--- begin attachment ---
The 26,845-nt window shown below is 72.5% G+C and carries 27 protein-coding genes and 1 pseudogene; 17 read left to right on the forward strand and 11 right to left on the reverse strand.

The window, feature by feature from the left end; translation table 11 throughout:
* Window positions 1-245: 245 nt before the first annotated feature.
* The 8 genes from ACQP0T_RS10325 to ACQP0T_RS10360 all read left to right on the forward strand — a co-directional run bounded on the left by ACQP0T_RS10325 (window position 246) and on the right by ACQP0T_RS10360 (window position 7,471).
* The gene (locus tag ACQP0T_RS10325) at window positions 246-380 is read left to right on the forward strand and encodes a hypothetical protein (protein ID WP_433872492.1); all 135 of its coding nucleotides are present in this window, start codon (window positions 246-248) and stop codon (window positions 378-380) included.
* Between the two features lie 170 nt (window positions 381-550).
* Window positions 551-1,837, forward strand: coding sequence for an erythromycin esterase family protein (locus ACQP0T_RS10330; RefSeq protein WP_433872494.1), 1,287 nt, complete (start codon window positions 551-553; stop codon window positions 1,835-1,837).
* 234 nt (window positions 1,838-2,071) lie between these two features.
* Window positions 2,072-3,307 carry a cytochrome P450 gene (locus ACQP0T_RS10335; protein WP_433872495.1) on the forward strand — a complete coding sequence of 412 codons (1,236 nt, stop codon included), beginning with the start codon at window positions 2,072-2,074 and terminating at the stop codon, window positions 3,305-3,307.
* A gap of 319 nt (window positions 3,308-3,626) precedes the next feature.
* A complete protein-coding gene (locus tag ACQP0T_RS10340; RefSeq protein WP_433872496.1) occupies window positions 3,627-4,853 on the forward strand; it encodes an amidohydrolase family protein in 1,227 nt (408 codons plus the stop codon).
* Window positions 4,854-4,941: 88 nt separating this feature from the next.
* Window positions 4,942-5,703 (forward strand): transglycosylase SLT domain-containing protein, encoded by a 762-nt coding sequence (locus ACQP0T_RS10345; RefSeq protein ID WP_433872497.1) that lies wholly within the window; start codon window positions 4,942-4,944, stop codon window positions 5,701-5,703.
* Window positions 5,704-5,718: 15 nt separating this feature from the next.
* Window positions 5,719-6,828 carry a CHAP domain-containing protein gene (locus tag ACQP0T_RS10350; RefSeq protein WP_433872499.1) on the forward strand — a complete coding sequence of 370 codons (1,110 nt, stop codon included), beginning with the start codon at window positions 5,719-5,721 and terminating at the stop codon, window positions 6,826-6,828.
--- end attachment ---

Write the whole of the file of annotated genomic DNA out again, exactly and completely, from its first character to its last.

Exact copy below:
The 26,845-nt window shown below is 72.5% G+C and carries 27 protein-coding genes and 1 pseudogene; 17 read left to right on the forward strand and 11 right to left on the reverse strand.

The window, feature by feature from the left end; translation table 11 throughout:
* Window positions 1-245: 245 nt before the first annotated feature.
* The 8 genes from ACQP0T_RS10325 to ACQP0T_RS10360 all read left to right on the forward strand — a co-directional run bounded on the left by ACQP0T_RS10325 (window position 246) and on the right by ACQP0T_RS10360 (window position 7,471).
* The gene (locus tag ACQP0T_RS10325) at window positions 246-380 is read left to right on the forward strand and encodes a hypothetical protein (protein ID WP_433872492.1); all 135 of its coding nucleotides are present in this window, start codon (window positions 246-248) and stop codon (window positions 378-380) included.
* Between the two features lie 170 nt (window positions 381-550).
* Window positions 551-1,837, forward strand: coding sequence for an erythromycin esterase family protein (locus ACQP0T_RS10330; RefSeq protein WP_433872494.1), 1,287 nt, complete (start codon window positions 551-553; stop codon window positions 1,835-1,837).
* 234 nt (window positions 1,838-2,071) lie between these two features.
* Window positions 2,072-3,307 carry a cytochrome P450 gene (locus ACQP0T_RS10335; protein WP_433872495.1) on the forward strand — a complete coding sequence of 412 codons (1,236 nt, stop codon included), beginning with the start codon at window positions 2,072-2,074 and terminating at the stop codon, window positions 3,305-3,307.
* A gap of 319 nt (window positions 3,308-3,626) precedes the next feature.
* A complete protein-coding gene (locus tag ACQP0T_RS10340; RefSeq protein WP_433872496.1) occupies window positions 3,627-4,853 on the forward strand; it encodes an amidohydrolase family protein in 1,227 nt (408 codons plus the stop codon).
* Window positions 4,854-4,941: 88 nt separating this feature from the next.
* Window positions 4,942-5,703 (forward strand): transglycosylase SLT domain-containing protein, encoded by a 762-nt coding sequence (locus ACQP0T_RS10345; RefSeq protein ID WP_433872497.1) that lies wholly within the window; start codon window positions 4,942-4,944, stop codon window positions 5,701-5,703.
* Window positions 5,704-5,718: 15 nt separating this feature from the next.
* Window positions 5,719-6,828 carry a CHAP domain-containing protein gene (locus tag ACQP0T_RS10350; RefSeq protein WP_433872499.1) on the forward strand — a complete coding sequence of 370 codons (1,110 nt, stop codon included), beginning with the start codon at window positions 5,719-5,721 and terminating at the stop codon, window positions 6,826-6,828.